Have you ever wondered this? I know I have, and as an ADHDer it is especially hard, because often times you lose focus and are on to creating the next greatest thing a habit. So you start a lot of great new approaches, but they never seem to stick.
Ann Graybiel of MIT’s McGovern Institute has shown through research that neurons change their firing patterns when habits are learned, and then change them again when unlearned. However, as soon as something kicks back in the habit, they are fired back up. That is why it is so easy to pick back up negative addictions like smoking and drinking, but also why if you establish good habits but lose them, you can kick them back up much easier as well.
We often speak of forgiveness as a virtuous trait, but rarely do we talk about it in terms of the physical health benefits. I write about this today because as ADHDers we need a lot of structure, and often times we lose focus, forget some of the structure we set-up for ourselves and then beat ourselves up for not following that structure.
So I went on a search looking for actual research as to why it is important to strive to forgive others, and then applied that research inwards to highlight the importance of forgiving ourselves as well.
I did not have to go far to find research on the benefits of forgiving others. The Mayo Clinic’s recent article about forgiveness, explains that letting go of anger and practicing forgiveness can help lead to:
I’m not sure what prompted me to recreate this tool and put it out there, but it’s something I learned in graduate school and think is indispensable.
I find it difficult to make decisions at times, especially when there are a number of factors involved that are important to consider in the ultimate answer. Being ADHD certainly doesn’t help, as it often speeds up the my thought process, creates more factors to consider, and is liable to make me act impulsively without thinking an opportunity through. So I use this tool when I have a big decision or one I am particularly stumped on and I hope you find it useful as well.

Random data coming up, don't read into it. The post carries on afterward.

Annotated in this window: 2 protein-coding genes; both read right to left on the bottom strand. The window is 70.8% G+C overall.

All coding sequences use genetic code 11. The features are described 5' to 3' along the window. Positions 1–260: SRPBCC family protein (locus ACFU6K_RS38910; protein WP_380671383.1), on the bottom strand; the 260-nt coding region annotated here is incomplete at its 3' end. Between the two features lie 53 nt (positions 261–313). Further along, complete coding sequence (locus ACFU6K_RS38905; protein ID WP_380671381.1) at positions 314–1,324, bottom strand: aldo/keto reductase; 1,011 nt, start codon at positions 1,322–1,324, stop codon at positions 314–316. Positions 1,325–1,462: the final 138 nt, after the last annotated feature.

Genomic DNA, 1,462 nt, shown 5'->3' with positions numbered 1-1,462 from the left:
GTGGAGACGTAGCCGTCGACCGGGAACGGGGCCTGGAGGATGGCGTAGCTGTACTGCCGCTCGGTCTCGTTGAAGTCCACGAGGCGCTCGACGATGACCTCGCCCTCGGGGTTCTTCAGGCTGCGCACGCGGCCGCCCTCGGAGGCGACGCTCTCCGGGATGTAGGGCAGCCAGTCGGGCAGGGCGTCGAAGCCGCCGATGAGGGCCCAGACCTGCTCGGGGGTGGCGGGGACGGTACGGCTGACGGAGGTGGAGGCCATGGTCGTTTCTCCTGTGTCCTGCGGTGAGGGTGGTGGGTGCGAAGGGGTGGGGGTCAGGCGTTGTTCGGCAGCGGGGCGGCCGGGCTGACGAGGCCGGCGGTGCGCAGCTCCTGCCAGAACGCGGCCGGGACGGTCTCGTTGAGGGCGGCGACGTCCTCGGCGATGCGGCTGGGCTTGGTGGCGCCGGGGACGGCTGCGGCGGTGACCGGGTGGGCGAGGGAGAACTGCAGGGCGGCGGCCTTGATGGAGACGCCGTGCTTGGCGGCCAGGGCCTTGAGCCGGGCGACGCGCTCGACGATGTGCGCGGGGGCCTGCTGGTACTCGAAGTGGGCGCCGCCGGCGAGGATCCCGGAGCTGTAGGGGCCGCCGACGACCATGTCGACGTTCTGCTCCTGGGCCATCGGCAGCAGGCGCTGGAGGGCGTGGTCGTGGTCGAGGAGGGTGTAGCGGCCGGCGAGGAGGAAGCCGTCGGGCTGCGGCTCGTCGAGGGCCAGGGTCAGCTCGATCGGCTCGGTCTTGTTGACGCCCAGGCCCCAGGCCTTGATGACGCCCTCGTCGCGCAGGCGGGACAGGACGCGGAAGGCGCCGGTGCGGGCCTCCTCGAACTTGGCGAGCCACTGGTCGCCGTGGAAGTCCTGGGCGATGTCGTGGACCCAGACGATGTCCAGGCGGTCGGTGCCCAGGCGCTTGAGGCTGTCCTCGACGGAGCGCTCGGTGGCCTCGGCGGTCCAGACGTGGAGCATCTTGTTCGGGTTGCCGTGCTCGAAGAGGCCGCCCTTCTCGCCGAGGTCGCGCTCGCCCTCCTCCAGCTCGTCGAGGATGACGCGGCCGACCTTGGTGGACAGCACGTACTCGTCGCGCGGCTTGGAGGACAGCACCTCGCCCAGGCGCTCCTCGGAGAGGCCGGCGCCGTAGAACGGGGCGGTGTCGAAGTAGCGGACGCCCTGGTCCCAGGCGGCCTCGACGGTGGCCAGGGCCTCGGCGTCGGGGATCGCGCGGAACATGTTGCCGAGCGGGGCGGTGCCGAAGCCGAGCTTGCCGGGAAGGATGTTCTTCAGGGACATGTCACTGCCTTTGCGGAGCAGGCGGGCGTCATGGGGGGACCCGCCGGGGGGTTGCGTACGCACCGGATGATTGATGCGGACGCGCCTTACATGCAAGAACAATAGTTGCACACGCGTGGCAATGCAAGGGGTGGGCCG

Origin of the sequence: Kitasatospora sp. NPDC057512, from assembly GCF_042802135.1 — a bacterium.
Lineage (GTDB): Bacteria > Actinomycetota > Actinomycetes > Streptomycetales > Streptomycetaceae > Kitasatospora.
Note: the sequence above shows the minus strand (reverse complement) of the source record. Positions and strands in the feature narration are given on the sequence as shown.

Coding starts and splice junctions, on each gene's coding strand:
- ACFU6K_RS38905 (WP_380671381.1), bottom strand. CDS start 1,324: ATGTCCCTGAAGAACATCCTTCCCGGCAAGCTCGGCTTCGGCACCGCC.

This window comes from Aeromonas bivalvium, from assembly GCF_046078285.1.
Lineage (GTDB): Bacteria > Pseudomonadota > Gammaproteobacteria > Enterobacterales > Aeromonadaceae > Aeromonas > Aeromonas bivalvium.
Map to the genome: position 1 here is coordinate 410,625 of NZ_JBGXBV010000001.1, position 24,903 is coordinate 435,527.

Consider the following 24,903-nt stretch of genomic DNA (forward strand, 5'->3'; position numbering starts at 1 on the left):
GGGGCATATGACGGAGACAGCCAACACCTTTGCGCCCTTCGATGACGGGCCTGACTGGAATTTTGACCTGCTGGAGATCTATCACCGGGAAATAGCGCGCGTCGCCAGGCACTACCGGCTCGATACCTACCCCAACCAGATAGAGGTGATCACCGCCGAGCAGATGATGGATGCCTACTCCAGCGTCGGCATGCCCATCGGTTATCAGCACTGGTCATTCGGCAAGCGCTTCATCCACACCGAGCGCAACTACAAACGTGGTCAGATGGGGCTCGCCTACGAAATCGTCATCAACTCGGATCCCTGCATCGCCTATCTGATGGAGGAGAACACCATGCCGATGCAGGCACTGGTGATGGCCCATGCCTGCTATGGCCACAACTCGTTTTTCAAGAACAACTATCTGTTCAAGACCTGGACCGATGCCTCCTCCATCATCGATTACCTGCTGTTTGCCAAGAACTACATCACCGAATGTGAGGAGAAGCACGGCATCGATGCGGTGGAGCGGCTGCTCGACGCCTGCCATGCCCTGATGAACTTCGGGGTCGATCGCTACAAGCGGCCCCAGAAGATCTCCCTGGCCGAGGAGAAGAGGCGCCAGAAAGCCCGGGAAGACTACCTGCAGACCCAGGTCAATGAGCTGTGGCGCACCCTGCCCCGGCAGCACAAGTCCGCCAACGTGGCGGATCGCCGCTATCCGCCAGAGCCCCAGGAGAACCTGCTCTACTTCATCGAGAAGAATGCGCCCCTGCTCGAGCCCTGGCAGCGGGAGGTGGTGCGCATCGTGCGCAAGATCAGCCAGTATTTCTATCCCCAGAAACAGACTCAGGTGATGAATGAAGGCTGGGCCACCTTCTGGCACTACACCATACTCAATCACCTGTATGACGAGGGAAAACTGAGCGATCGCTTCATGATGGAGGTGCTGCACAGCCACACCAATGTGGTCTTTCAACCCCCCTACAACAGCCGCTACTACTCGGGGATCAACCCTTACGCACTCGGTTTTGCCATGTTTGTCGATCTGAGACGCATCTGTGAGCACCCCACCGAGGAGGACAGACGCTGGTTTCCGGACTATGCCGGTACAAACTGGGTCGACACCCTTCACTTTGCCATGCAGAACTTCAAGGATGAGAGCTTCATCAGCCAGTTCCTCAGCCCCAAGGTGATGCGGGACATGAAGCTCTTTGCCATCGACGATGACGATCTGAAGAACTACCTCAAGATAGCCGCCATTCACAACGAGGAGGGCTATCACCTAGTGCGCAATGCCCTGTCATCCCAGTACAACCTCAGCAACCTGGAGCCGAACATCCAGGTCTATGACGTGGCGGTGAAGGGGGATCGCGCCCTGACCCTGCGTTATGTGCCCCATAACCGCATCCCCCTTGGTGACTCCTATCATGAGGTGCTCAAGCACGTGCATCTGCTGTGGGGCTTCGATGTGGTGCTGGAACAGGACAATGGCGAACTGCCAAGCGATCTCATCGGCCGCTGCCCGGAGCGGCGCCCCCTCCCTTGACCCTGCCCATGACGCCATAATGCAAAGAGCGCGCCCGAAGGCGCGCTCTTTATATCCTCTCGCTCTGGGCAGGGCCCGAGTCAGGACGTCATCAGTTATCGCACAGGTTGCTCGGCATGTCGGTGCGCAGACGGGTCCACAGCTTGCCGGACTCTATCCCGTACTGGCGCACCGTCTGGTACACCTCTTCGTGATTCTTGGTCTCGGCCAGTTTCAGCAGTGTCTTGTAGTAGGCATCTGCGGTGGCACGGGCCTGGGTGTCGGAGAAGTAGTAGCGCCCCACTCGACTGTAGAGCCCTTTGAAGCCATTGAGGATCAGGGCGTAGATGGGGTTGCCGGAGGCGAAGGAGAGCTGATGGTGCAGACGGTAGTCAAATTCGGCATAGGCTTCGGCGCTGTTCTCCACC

Last year I attended a conference called ‘The Creative Brain; Learning and the Brain‘ in Washington DC. At this conference I met John Ratey, and saw him speak about exercise and the brain, specifically in regards to children in school.
The insights made through his research are amazing, and I believe it is especially critical for those with ADD / ADHD to read and understand as the benefits of incorporating regular play into school are profound.
I’m at a complete standstill, as a matter of fact it was hard to write this blog today. My mind feels like it’s on vacation, only it hasn’t gone anywhere. The more I try to work, the harder it is to do so.
In all honesty, my brain is probably saying it needs a break, a long, well-deserved break for having fought so many tough issues for so many years straight. Only I don’t listen, I don’t think it has time for a break so I push harder to focus and one thing at a time and I have a lot to do so keep at it. I get mad at myself for resting because I want so badly for things to happen and know I can help so many people and if I just take a little more time…
You might not first understand how it is possible someone with ADD / ADHD is brilliant. On the outside they may look to be a mess. They might show up late for meetings, lose their keys, forget your name, not catch a detail or jump from one subject to the next without you following. Working with them can be the most frustrating experience at times.
Lucky for you, those with ADHD are also the most likely to come up with your next product line, provide a new solution to your customer service issue, think of a new angle on a legal case, introduce innovative laws that address multiple parties, or come up with an exciting PR campaign. The number of ideas people with ADHD have, and provide when their skills are appreciated and utilized, is simply staggering.